American Tapir, from a living specimen in the London Zoological Gardens.
Guatemala, Nicaragua, and Costa Rica. (B) With ossification of the septum not extending farther forward than the nasal bones (Tapirus proper). Three species, T. indicus, the largest of the genus, from the Malay Peninsula (as far north as Tavoy and Mergui), Sumatra, and Borneo, dis-tinguished by its peculiar coloration, the head, neck, fore and hind limbs being glossy black, and the intermediate part of the body white; T. americanus (?'. terrestris, Linn.), the common tapir of the forests and lowlands of Brazil and Paraguay; and T. roulini, the Pinchaque tapir of the high regions of the Andes. All the American species are of a nearly uniform dark brown or blackish colour when adult; but it is a curious circumstance that when young (and in this the Malay species conforms with the others) they are conspicuously marked with spots and longitudinal stripes of white or fawn colour on a darker ground.
The habits of all the kinds of tapirs appear to be very similar. They are solitary, nocturnal, shy, and inoffensive, chiefly frequenting the depths of shady forests and the neighbourhood of water, to which they frequently resort for the purpose of bathing, and in which they often take refuge when pursued. They feed on various vegetable substances, as shoots of trees and bushes, buds, and leaves. They are hunted by the natives of the lands in which they live for the sake of their hides and flesh.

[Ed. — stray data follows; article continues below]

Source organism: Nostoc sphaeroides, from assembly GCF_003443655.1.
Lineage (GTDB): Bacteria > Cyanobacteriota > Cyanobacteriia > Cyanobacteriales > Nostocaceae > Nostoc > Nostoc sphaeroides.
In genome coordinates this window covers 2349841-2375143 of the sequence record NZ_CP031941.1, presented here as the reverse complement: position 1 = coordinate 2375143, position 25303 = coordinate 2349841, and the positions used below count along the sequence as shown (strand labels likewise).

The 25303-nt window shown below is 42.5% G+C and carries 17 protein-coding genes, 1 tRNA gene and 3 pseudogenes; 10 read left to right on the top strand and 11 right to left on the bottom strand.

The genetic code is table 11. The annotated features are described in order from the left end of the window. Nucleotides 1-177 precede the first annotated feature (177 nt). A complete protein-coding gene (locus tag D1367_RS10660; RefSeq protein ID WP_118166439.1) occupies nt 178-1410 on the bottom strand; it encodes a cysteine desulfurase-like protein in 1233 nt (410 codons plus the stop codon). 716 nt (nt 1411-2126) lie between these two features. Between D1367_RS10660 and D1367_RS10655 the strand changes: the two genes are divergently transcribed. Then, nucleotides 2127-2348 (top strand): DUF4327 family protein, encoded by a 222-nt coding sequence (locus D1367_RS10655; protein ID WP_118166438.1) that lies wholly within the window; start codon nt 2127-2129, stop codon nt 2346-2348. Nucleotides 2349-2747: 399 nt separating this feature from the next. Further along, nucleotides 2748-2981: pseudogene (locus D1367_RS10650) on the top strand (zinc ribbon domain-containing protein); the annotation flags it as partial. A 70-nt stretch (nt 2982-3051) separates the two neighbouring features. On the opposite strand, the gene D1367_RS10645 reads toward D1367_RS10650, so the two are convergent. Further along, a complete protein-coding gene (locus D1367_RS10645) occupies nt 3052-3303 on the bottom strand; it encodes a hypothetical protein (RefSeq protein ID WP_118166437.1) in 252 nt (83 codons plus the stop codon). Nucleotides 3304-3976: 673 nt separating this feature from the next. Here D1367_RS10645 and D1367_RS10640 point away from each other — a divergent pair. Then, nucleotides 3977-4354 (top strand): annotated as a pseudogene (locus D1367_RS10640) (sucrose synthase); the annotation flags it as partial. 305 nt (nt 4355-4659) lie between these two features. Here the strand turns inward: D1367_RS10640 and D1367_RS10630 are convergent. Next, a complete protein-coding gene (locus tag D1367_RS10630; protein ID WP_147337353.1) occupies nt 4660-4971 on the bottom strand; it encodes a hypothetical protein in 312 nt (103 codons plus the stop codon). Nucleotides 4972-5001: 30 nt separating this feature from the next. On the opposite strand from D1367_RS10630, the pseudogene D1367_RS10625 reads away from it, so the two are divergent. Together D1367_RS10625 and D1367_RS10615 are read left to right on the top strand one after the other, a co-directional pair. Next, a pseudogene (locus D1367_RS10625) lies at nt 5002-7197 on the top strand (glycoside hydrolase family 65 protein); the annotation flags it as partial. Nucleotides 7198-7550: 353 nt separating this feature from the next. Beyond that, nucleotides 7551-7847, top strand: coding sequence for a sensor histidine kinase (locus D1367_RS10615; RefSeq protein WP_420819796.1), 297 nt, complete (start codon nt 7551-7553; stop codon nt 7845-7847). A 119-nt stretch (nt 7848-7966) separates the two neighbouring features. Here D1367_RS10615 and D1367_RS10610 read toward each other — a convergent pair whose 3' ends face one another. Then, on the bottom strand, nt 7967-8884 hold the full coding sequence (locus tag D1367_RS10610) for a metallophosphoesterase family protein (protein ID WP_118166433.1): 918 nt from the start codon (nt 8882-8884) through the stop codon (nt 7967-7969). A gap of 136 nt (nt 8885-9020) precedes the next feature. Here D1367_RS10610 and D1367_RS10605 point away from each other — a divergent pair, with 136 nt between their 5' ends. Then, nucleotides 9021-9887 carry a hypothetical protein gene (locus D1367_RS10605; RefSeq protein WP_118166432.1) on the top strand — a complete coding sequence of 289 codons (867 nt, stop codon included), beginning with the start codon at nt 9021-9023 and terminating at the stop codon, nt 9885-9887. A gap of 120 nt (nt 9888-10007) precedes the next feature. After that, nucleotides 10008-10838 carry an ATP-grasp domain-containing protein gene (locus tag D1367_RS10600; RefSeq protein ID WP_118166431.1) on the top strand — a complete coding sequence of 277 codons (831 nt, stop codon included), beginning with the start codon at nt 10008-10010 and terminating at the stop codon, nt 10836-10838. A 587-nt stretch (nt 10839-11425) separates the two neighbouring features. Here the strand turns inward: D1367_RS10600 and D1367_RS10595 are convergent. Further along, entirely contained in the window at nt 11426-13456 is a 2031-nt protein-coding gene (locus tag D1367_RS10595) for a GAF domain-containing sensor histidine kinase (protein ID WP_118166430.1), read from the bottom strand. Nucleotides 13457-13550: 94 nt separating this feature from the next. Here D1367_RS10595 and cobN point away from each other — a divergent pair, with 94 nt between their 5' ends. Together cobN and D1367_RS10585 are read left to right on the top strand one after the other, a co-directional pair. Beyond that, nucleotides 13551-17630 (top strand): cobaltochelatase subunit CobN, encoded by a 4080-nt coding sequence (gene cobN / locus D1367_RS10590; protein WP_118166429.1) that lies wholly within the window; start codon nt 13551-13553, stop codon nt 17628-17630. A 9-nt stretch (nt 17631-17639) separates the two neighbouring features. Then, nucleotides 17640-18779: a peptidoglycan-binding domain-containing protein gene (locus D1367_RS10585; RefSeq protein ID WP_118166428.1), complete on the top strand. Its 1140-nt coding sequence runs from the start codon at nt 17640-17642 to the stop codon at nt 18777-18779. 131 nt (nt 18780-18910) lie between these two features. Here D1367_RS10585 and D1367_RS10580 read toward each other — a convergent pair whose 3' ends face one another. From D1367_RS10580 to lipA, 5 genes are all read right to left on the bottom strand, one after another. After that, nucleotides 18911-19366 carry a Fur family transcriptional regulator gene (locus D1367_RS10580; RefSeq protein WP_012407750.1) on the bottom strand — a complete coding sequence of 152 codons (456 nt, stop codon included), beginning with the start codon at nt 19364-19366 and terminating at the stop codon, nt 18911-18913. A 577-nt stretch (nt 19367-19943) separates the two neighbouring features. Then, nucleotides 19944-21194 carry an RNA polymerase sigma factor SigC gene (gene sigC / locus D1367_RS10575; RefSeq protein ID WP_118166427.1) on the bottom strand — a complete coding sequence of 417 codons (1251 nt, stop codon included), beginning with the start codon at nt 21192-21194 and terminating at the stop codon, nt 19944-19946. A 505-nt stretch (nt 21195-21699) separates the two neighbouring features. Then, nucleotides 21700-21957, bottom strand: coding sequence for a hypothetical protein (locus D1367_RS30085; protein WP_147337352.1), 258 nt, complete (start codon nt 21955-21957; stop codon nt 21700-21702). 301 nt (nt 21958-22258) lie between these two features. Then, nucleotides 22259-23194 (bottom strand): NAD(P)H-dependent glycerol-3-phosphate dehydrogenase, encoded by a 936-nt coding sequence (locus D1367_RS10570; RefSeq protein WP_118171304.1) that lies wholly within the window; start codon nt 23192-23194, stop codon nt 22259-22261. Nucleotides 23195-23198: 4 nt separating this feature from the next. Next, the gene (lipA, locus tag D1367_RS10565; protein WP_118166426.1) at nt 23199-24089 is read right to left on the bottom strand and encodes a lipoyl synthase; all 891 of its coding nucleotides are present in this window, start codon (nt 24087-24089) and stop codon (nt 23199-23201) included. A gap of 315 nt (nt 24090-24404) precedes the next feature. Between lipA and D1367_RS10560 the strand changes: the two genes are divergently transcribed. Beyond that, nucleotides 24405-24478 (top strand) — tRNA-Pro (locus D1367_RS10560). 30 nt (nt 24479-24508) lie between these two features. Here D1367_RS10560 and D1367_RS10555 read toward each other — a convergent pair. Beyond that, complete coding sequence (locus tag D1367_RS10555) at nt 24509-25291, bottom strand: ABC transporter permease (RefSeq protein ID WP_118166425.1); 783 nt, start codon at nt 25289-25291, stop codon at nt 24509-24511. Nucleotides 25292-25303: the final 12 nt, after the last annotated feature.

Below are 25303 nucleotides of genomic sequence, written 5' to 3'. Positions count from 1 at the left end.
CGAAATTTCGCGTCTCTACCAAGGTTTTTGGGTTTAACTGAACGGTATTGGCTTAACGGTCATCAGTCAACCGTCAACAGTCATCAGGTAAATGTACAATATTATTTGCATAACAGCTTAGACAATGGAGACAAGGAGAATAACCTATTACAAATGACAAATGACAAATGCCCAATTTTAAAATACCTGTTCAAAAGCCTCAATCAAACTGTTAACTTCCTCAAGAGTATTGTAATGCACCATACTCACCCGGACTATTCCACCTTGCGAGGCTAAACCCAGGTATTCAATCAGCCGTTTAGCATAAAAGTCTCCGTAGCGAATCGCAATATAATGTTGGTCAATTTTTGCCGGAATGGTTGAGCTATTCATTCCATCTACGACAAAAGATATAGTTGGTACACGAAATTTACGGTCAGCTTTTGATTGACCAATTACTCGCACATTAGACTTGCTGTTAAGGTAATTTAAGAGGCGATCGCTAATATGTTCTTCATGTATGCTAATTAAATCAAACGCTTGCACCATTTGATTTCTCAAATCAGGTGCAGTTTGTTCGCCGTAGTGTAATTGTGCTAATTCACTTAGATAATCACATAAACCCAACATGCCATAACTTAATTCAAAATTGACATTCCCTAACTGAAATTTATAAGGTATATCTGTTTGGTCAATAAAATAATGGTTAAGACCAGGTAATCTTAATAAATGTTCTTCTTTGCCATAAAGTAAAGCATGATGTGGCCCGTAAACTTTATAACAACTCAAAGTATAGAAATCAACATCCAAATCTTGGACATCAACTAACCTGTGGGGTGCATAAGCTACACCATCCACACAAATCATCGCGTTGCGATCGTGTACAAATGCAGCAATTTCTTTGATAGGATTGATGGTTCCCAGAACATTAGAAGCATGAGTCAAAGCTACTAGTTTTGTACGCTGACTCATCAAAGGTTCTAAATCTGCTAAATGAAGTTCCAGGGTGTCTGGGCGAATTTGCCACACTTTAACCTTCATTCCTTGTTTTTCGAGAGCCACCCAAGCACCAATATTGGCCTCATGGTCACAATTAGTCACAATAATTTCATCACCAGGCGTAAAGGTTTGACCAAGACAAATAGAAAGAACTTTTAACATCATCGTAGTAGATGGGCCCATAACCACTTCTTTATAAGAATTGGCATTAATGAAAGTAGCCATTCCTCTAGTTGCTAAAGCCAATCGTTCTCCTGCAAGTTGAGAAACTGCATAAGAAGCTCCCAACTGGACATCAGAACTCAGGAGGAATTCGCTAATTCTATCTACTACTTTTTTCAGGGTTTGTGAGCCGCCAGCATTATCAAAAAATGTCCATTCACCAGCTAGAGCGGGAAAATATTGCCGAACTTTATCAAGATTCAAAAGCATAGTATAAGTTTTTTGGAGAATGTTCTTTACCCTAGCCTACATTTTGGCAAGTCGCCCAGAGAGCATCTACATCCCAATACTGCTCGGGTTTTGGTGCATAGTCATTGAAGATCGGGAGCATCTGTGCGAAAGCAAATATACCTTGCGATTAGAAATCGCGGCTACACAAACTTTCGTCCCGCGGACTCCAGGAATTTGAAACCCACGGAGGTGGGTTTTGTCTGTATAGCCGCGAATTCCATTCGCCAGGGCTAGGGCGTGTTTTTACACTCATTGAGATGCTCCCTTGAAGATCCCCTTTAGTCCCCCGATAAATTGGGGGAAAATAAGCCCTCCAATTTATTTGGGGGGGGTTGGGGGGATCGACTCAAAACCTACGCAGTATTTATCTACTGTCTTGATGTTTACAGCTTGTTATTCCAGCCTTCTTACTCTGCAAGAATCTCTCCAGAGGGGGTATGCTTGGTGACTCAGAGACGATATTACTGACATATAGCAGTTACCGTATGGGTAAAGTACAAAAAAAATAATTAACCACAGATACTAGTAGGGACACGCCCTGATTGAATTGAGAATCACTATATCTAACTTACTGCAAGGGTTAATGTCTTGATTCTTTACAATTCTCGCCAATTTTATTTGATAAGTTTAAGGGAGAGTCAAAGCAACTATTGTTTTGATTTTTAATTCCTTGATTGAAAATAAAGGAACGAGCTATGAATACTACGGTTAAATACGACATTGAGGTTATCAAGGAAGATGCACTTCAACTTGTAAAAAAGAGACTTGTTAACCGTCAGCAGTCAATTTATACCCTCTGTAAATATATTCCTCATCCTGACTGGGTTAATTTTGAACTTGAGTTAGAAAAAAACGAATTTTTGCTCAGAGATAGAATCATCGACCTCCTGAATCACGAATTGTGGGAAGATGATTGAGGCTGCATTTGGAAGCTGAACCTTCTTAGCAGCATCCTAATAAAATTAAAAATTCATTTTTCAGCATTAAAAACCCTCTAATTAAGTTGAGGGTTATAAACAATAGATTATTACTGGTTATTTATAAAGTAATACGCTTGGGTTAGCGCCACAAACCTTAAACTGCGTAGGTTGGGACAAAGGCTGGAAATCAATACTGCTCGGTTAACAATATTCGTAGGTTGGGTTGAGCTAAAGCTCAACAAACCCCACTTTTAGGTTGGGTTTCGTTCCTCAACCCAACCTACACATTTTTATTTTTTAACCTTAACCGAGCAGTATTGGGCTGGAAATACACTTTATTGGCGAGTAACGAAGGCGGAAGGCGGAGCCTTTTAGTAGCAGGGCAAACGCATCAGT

The singular fact of the existence of so closely allied animals as the Malayan and the American tapirs in such distant regions of the earth and in no intervening places is accounted for by what is known of the geological history of the race, for, if we may judge from the somewhat scanty remains which have been preserved to our times, consisting chiefly of teeth, the tapirs must once have had a very wide distribution. There is no proof of their having lived in the Eocene epoch, but in deposits of Miocene and Pliocene date remains undistinguishable generically and perhaps specifically from the modern tapirs (though named T. prisons, T. arvernensis, &c.) have been found in France, Germany, and in the red crag of Suffolk. Tapirs appear, however, to have become extinct in Europe before the Pleistocene period, as none of their bones or teeth have been found in any of the caves or alluvial deposits in which those of elephants, rhinoceroses, and hippopotamuses occur in abundance; but in other regions their distribution at this age was far wider than at present, as they are known to have extended eastward to China (T. sinensis, Owen) and westwards over the greater part of the southern United States of America, from South Carolina to Cali-fornia. Lund also distinguished two species or varieties from the caves of Brazil. Thus we have no difficulty in tracing the common origin in the Miocene tapirs of Europe of the now widely separated American and Asiatic species. It is, moreover, interesting to observe how very slight an amount of variation has taken place in forms isolated during such an enormous period of time. (W. H. F.)